People keep dying in violent and terrible ways, and nobody seems to know why. Following the recent slaughter of 44 people at Istanbul’s Ataturk Airport, US secretary of state John Kerry told a press conference: “We’re still trying to ascertain what happened and who did it.”
One day, many years from now, with the assistance of global police networks, we might have an answer. At US news outlet MSNBC, this post-Istanbul question was asked: “Is there a pattern to recent terror attacks?”
More below the fold.
In other news:
Again, nobody has a clue. It’s a complete mystery. What on earth might be the common factor linking mass killings in Paris, Brussels, Orlando, London, Madrid, Bali, Israel, Libya Somalia, Cameroon, Egypt, India, Bangladesh, Iraq, Afghanistan, Syria, the Philippines, Russia, Burkina Faso, Kenya and now Istanbul? What pattern might there be?
Over in Germany, which coincidentally has lately taken in some million or so claimed refugees, one police spokesman suggested overcrowding may be the big issue.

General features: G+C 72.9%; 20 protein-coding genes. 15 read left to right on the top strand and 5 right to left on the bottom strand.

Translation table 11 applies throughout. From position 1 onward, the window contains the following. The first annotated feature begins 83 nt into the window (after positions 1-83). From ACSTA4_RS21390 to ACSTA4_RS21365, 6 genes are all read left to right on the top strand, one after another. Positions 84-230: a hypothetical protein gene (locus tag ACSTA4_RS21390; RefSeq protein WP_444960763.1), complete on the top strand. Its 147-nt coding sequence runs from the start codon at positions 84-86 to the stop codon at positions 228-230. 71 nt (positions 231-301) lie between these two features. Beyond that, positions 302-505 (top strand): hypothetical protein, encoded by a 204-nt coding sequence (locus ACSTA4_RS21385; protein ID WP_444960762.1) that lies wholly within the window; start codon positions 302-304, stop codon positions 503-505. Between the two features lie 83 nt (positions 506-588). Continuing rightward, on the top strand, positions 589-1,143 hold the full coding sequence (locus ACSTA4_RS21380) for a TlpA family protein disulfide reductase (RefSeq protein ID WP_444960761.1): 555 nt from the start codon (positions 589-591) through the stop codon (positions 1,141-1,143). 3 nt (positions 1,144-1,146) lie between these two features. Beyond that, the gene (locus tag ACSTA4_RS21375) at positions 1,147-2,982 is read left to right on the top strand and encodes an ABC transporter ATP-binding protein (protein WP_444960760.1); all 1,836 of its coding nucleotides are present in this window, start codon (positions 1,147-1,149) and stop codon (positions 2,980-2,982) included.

Announcing that Munich would spend nearly $4.5 million more on security during this year’s Oktoberfest, spokesman Marcus da Gloria Martins said that the huge cost increase was to do with something other than terrorism and its completely unknown cause.
“For me the general problem of crowding at Oktoberfest is more worrisome than a terrorist attack,” he said, which is presumably why it makes sense to hire an additional 100 security personnel, install an emergency multi-language loudspeaker system and conduct bag checks at every single entrance.
All of these measures are obviously about overcrowding and not any other thing that might happen at random, somehow causing people to spontaneously die. Obviously.
(Continue reading Sudden Everyone Death Syndrome.)